,hold,alt. alternate key pressed down backspace backspace. backspace key p/r bksp bksp. backspace key p/r capslk capslk. caps lock key toggled capslock capslock. caps lock key toggled comma comma. comma key p/r control ,hold,control. control key pressed down ctrl ,hold,ctrl. control key pressed down del del. numeric pad del key p/r, "." or "del" delete delete. delete key p/r divide divide. divide key p/r, "/" down down. down arrow key p/r end end. end key p/r enter enter. enter or return key p/r esc esc. escape key p/r escape escape. escape key p/r f1 f1. function 1 key p/r f2 f2. function 2 key p/r f3 f3. function 3 key p/r f4 f4. function 4 key p/r f5 f5. function 5 key p/r f6 f6. function 6 key p/r f7 f7. function 7 key p/r f8 f8. function 8 key p/r f9 f9. function 9 key p/r f10 f10. function 10 key p/r f11 f11. function 11 key p/r f12 f12. function 12 key p/r home home home key p/r ins ins. numeric pad ins key p/r, "0" or "ins" insert insert. insert key toggled kp* kp*. numeric pad star key p/r,"*" kp+ kp+. numeric pad plus key p/r, "+" kp- kp-. numeric pad minus key p/r, "-" kp/ kp/. numeric divide key p/r, "/" kp0 kp0. numeric pad 0 key p/r, "0" or "ins" kp1 kp1. numeric pad 1 key p/r, "1" or "end" kp2 kp2. numeric pad 2 key p/r, "2" or "down arrow" kp3 kp3. numeric pad 3 key p/r, "3" or "pgdn" kp4 kp4. numeric pad 4 key p/r, "4" or "left arrow" kp5 kp5. numeric pad 5 key p/r, "5" kp6 kp6. numeric pad 6 key p/r, "6" or "right arrow" kp7 kp7. numeric pad 7 key p/r, "7" or "home kp8 kp8. numeric pad 8 key p/r, "8" or "up arrow" kp9 kp9. numeric pad 9 key p/r, "9" or "pgup" kpdel kpdel. numeric pad . key p/r, "." or "del" kpdelete kpdelete. numeric pad . key p/r, "." or "delete" kpdivide kpdivide. numeric pad divide key p/r, "/" kpdown kpdown. numeric pad 2 key p/r, "2" or "down arrow" kpdp kpdp. numeric pad . key p/r, "." or "del" kpend kpend. numeric pad 1 key p/r, "1" or "end" kpenter kpenter. numeric pad enter key p/r kphome kphome. numeric pad 7 key p/r, "7" or "home" kpins kpins. numeric pad 0 key p/r, "0" or "ins" kpinsert kpinsert. numeric pad 0 key p/r, "0" or "ins" kpleft kpleft. numeric pad 4 key p/r, "4" or "left arrow" kpmidl kpmidl. numeric pad 5 key p/r, "5" kpminus kpminus. numeric pad minus key p/r, "-" kppagedown kppagedown. numeric pad 3 key p/r, "3" or "pgdn" kppageup kppageup. numeric pad 9 key p/r, "9" or "pgup" kppgdn kppgdn. numeric pad 3 key p/r, "3" or "pgdn" kppgup kppgup. numeric pad 9 key p/r, "9" or "pgup" kpplus kpplus. numeric pad plus key p/r, "+" kpright kpright. numeric pad 6 key p/r, "6" or "right arrow" kpslash kpslash. numeric pad divide key p/r, "/" kpstar kpstar. numeric pad star key p/r, "*" kptimes kptimes. numeric pad star key p/r, "*" kpup kpup. numeric pad 8 key p/r, "8" or "up arrow" lalt ,hold,lalt. left alternate key pressed down lcontrol ,hold,lcontrol. left control key pressed down lctrl ,hold,lctrl. left control key pressed down left left. left arrow key p/r leftalt ,hold,leftalt. left alternate key pressed down leftcontrol ,hold,leftcontrol. left control key pressed down leftctrl ,hold,leftctrl. left control key pressed down leftshift ,hold,leftshift. left shift key pressed down lshift ,hold,lshift. left shift key pressed down multiply multiply. star key p/r, "*" numlk numlk. num lock key toggled numlock numlock. num lock key toggled pagedown pagedown. page down key p/r pageup pageup. page up key p/r period period. period key p/r, "." pgdn pgdn. page down key p/r pgup pgup. page up key p/r ralt ,hold,ralt. right alternate key pressed down rcontrol ,hold,rcontrol. right control key pressed down rctrl ,hold,rctrl. right control key pressed down ret ret. return or enter key p/r return return. return or enter key p/r right right. right arrow key p/r rightalt ,hold,rightalt. right alternate key pressed down rightcontrol ,hold,rightcontrol. right control key pressed down rightctrl ,hold,rightctrl. right control key pressed down rightshift ,hold,rightshift. right shift key pressed down rshift ,hold,rshift. right shift key pressd down scroll scroll. scroll lock key toggled scrolllock scrolllock. scroll lock key toggled shift ,hold,shift. shift key pressed down space space. space key p/r tab tab. tab key p/r tilde tilde. tilde key p/r, "`" up up. up arrow key p/r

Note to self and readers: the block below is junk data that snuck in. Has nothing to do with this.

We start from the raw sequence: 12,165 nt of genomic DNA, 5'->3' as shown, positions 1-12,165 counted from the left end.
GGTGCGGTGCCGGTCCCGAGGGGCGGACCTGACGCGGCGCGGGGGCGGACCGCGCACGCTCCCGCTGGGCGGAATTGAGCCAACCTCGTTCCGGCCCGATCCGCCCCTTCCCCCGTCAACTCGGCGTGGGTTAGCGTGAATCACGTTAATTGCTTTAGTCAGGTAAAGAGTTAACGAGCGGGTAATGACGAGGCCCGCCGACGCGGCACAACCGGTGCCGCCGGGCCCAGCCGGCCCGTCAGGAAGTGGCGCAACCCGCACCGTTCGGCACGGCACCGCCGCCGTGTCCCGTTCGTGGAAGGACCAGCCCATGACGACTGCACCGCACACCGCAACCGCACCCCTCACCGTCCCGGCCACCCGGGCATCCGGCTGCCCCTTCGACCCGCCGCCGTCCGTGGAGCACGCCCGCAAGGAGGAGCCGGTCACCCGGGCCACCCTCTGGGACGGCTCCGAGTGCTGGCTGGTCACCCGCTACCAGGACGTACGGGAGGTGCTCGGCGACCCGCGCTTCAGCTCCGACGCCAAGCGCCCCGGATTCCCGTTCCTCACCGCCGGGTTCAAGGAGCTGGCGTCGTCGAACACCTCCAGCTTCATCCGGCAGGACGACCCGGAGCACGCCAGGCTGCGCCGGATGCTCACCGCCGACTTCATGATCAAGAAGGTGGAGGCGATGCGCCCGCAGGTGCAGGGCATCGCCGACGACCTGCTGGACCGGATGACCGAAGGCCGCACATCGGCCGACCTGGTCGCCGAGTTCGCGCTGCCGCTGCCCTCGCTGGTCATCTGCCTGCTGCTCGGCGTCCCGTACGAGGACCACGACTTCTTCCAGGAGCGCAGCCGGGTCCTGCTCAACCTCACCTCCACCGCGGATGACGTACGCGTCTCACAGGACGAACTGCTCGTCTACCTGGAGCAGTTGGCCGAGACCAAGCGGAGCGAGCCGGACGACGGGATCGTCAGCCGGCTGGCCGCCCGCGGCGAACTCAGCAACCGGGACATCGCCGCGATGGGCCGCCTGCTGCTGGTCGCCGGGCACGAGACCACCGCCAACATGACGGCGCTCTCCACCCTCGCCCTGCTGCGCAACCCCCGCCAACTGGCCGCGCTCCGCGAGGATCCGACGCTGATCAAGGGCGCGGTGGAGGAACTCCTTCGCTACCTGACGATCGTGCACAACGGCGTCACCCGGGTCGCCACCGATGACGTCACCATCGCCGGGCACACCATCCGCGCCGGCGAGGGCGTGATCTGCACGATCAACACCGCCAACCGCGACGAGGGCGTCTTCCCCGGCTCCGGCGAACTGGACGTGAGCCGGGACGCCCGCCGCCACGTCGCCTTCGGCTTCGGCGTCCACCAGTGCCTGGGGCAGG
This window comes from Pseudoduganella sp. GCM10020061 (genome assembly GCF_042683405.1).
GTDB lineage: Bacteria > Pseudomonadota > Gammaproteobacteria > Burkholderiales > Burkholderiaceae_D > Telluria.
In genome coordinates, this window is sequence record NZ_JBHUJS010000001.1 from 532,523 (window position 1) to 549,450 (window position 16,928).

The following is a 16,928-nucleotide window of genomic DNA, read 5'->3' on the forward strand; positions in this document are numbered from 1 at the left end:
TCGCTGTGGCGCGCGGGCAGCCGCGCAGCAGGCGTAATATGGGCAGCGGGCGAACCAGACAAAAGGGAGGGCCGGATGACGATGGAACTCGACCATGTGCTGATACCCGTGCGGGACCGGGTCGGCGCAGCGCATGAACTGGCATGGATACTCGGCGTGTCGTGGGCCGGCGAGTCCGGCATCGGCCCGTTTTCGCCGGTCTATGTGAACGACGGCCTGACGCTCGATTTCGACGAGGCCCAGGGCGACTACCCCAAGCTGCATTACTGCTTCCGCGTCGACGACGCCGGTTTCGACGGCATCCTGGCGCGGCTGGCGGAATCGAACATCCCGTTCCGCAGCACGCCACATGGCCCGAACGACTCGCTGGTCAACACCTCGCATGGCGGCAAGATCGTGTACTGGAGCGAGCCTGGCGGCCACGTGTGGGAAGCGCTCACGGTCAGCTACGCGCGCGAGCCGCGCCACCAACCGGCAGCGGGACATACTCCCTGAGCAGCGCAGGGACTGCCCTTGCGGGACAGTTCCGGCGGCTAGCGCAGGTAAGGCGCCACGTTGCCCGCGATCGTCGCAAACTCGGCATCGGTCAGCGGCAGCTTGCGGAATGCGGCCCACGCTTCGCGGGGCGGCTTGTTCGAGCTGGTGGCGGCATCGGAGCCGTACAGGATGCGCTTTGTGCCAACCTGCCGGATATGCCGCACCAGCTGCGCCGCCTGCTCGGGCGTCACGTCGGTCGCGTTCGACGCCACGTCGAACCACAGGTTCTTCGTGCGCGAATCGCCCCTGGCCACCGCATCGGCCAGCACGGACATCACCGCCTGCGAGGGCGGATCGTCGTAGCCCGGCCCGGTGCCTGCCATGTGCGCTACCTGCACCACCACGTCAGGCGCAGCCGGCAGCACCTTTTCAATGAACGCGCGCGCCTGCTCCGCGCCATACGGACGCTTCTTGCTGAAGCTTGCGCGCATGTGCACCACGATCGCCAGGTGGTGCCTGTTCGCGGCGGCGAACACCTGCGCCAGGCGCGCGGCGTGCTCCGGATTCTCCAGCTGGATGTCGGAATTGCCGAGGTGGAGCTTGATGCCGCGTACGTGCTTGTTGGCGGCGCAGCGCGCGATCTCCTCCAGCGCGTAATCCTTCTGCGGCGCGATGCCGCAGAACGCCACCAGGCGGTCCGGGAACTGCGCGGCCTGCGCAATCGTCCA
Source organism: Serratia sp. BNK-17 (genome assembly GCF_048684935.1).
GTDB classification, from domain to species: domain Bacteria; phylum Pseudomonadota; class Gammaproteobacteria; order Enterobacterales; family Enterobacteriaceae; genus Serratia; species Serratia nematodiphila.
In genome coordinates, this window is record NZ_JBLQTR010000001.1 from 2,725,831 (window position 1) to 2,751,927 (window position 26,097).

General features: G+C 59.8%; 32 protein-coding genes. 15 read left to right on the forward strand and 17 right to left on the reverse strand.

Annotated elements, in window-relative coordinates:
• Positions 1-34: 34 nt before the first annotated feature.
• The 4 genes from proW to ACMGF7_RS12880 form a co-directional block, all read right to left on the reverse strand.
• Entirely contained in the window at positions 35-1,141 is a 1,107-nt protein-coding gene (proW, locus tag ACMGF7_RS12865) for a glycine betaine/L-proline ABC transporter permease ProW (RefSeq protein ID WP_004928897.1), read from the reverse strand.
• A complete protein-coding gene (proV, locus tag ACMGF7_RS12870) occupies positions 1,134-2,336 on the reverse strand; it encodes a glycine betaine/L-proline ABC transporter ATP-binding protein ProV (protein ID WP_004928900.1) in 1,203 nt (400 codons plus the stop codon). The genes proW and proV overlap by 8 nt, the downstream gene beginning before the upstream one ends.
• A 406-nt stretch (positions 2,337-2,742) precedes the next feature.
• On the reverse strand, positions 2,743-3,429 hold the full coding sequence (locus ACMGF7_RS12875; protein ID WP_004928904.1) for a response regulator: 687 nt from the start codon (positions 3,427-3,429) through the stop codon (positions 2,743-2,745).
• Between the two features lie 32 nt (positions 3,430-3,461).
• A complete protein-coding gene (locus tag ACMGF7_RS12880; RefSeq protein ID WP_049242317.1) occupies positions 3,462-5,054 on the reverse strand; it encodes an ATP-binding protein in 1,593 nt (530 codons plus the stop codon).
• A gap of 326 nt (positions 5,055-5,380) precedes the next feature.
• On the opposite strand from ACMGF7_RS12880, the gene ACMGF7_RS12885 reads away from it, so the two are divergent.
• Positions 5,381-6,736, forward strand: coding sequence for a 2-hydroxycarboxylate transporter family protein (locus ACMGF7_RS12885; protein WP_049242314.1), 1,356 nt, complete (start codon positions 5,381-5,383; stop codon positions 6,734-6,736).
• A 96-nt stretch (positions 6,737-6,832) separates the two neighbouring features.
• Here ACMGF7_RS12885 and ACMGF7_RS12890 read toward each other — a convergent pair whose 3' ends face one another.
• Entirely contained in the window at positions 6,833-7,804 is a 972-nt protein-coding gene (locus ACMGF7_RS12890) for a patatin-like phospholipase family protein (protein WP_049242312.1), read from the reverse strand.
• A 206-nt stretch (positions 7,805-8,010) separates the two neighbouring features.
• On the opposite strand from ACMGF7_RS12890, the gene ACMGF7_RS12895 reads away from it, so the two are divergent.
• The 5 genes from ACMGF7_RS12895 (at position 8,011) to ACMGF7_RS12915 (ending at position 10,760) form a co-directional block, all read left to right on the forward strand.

If you are using SerialKeys and your aid stops sending keys successfully, try: